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Ever feel like you missed the boat...? - Page 2

post #21 of 74
Thread Starter 

Me too!

post #22 of 74

Don't be too hard on yourself! Five is a very good age to learn that mom has needs that sometimes trump yours. You haven't short-changed your son. You've recognized that he needs to learn some new skills, and I'm sure you'll figure out a way to help him do that.

 

It may help you to focus on the positive too -- what has your son gained by gaining a brother? What have you done right? What have your kids gained by having a very relaxed home?

 

None of us are perfect parents. I yell at my kids too often. I get grumpy and tired. Our house is cluttered. Actually, right now is the longest period we've managed to keep the main living area looking decent. And you want to know why? My kids are older! Not only are they finally past the stage of pulling every toy off the shelf, they're actually real help in cleaning up. When I told dd to clean up the clutter in the living room the other night, she did. When I ordered ds to scrub the floor during chore time he did. And he got most of the bad spots clean. Our dishes get done much more regularly because ds empties the dishwasher (after we remind him). It's so much easier to do dishes if you don't first have to empty the dishwasher. When my kids were 1 and 4 (and 2 and 5, and probably 3 and 6), I used to joke that we didn't need a burglar alarm. We had toys strewn across the floor that would trip up just about anyone! My point is: It gets better.

 

And I can't emphasize enough how important an individual child's temperament is. If I'd only had ds, life would have been grand. He slept long stretches, was very regular in his schedule by about 6 months, is pretty calm generally. He had a few tantrums, but not much. He's rather stubborn in his own quiet way, but was amenable to reason at a very early age.

 

Then we had dd. The child is 7 and she still doesn't have a sleep schedule! She still wakes at 1 or 2 every morning and comes into our room to sleep (we had to kick her out of our bed at age 4 because she got too big and she would always try to kick OUR covers off when she got hot). To say that she's intense at times is an understatement. She's highly dramatic and very emotional. She still has meltdowns regularly. For example, last week, she hit her brother because the basketball game he was watching on TV went into overtime, and she'd been promised to be able to watch her show when he was done. She was frustrated that she had to wait. She'd already hit her brother once, and I'd told her that if she hit him again, she was done with TV. She lost her TV privileges. What did she do? Stomp, scream, rage and tell me "My brother is ruining my life!" She takes a lot more energy to parent than ds does, that's for sure. She's a long way from being able to regulate her emotions consistently, especially if she's tired or hungry. How much of that is our parenting? How much of it is genetics? (I have memories of hurling toys across my bedroom when having a tantrum, and I must have been 5 or 6.)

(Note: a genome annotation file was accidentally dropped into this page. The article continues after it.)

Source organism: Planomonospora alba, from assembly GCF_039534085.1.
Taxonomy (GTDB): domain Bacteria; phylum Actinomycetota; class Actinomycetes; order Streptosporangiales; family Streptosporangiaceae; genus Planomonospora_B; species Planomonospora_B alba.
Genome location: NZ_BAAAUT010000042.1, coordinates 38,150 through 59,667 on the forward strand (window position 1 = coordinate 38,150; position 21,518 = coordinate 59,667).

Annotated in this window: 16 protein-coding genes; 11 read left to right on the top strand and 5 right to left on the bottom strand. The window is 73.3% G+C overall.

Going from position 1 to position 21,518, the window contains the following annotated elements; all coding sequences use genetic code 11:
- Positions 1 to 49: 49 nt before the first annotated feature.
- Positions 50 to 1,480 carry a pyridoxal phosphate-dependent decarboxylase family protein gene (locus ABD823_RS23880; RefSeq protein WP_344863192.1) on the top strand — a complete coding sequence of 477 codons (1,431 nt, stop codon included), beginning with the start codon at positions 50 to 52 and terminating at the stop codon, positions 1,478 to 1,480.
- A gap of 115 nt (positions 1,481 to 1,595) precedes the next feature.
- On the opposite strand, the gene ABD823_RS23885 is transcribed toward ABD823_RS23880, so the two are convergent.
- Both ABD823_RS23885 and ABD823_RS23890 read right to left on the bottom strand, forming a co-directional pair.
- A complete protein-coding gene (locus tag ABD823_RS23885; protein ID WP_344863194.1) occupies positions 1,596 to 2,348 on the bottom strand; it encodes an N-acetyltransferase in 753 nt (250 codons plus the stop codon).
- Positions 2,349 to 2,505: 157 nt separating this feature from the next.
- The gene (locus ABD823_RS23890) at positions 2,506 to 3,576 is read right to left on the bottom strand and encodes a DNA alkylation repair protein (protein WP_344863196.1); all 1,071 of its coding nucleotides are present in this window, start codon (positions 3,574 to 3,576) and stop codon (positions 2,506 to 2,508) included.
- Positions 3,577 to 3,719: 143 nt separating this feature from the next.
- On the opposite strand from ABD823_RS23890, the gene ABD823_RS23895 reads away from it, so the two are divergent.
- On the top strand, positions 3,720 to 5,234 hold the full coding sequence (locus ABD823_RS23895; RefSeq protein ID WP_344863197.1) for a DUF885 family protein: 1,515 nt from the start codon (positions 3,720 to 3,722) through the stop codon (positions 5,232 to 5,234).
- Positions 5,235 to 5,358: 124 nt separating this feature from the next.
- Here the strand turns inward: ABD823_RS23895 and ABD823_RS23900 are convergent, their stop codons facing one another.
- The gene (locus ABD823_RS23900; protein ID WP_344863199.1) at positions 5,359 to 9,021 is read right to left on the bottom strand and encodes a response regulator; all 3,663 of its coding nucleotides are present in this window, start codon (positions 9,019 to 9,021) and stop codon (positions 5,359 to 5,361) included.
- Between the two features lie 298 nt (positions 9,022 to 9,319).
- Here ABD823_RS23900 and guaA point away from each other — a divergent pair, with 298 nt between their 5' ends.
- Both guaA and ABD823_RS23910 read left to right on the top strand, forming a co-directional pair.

There isn't one "right" way to parent. And the rotten thing is, once you've figured out a way that works for you, your kids change! And when your kids change, darn it, you have to change what you do too. And then you enter into a period of disequilibrium where you feel incompetent again for awhile until you figure out how to make it work.